Ten-year Survival of Patients with Localized Inflammatory Breast Cancer Reported

Ten-year Survival of Patients with Localized Inflammatory Breast Cancer Reported

According to an article recently published in the journal Cancer, 10-year results including women with inflammatory breast cancer treated with a high-dose chemotherapy regimen of fluorouracil (5-FU), Ellence® (epirubicin), and Cytoxan® (cyclophosphamide) (FEC-HD) with or without Granocyte® (lenograstim) have been reported.

Inflammatory breast cancer is an uncommon type of breast cancer. It makes up only 14% of all breast cancers. It is very aggressive, and survival is relatively poor compared to other forms of breast cancer. Thus, large clinical trials and long-term results including women with this disease are unusual. There are few, if any, studies focusing on inflammatory breast cancer that have a ten-year follow-up.

Inflammatory breast cancer is usually treated with induction therapy followed by surgery. Patients who have a pathologic complete response (pCR)-complete disappearance of detectable cancer cells prior to surgery-have an improved survival. This has encouraged attempts to improve the pCR rate by intensifying induction therapy, including the use of high-dose chemotherapy.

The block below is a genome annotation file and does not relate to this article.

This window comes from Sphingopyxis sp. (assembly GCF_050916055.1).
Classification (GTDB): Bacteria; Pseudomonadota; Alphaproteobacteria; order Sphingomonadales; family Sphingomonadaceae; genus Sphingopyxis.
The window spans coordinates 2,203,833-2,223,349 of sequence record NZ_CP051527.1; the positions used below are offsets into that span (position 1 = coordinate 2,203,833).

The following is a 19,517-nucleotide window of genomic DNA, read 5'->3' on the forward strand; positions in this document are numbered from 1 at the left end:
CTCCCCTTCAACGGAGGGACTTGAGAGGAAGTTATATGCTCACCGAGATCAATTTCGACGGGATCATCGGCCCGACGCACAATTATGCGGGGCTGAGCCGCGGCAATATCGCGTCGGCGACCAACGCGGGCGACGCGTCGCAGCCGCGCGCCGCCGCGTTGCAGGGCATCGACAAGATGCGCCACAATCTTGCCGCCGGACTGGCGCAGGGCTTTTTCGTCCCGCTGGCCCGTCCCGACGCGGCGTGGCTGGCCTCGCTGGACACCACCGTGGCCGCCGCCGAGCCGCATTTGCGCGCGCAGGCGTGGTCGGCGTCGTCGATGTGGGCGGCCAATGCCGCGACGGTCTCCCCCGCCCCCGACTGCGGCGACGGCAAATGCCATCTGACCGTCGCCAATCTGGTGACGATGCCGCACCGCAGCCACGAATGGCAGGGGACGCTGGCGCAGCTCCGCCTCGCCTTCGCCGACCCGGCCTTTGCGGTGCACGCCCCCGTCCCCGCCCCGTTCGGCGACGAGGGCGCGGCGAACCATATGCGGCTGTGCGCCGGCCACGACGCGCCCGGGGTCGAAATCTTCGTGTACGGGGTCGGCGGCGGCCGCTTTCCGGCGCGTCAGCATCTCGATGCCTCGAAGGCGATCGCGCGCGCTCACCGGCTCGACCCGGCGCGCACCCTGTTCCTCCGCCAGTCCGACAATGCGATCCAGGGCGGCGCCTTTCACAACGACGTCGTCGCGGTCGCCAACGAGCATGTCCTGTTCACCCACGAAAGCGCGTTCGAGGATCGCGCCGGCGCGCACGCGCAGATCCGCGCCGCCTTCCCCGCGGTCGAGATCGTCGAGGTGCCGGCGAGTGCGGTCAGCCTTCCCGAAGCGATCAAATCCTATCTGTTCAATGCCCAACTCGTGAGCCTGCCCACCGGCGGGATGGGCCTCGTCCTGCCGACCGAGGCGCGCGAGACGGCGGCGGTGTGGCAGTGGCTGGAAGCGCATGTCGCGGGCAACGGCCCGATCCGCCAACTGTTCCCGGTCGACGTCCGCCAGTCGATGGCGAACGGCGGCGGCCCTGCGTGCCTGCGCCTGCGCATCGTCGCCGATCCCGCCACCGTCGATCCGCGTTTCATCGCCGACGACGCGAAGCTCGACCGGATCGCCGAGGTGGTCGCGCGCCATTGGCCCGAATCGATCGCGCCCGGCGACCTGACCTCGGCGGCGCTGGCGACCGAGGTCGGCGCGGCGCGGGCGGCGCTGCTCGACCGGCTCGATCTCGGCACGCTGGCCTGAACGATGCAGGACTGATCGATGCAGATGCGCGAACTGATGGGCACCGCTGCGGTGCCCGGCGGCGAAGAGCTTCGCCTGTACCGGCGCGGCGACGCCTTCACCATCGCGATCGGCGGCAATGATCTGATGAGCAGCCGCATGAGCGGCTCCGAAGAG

Researchers from France recently reported results from a trial that evaluated high-dose 5-FU/Ellence/Cytoxan (FEC-HD) in the treatment of 120 women with inflammatory breast cancer that had not spread to distant sites in the body. Treatment also consisted of surgery and/or radiation therapy, along with maintenance therapy with conventional-dose FEC (5-FU/Ellence/Cytoxan).

  • At 10 years follow-up, cancer-free survival was nearly 36%.
  • At 10 years follow-up, overall survival was 41.2%.
  • 5% of patients developed a subsequent cancer that was not breast cancer.

The researchers concluded that FEC-HD provides at least as good results as other treatment regimens studied for inflammatory breast cancer. These data are important in providing a reference for future studies including taxanes, Herceptin® (trastuzumab), or other newer active agents in the treatment of breast cancer.

Patients diagnosed with inflammatory breast cancer may wish to speak with their physician regarding their individual risks and benefits of participation in a clinical trial evaluating novel therapeutic approaches. Two sources of information regarding ongoing clinical trials include the National Cancer Institute (www.cancer.gov) and www.eCancerTrials.com.

Reference: Veyret C, Levy C, Chollet P, et al. Inflammatory breast cancer outcome with epirubicin-based induction and maintenance chemotherapy. Ten year results from the French Adjuvant Study Group GETIS 02 Trial. Cancer. 2006; published online in advance of print on October 19, 2006.

Related News:Continuous Administration of Neoadjuvant Chemotherapy May Provide Greater Responses in Breast Cancer (6/22/2006)

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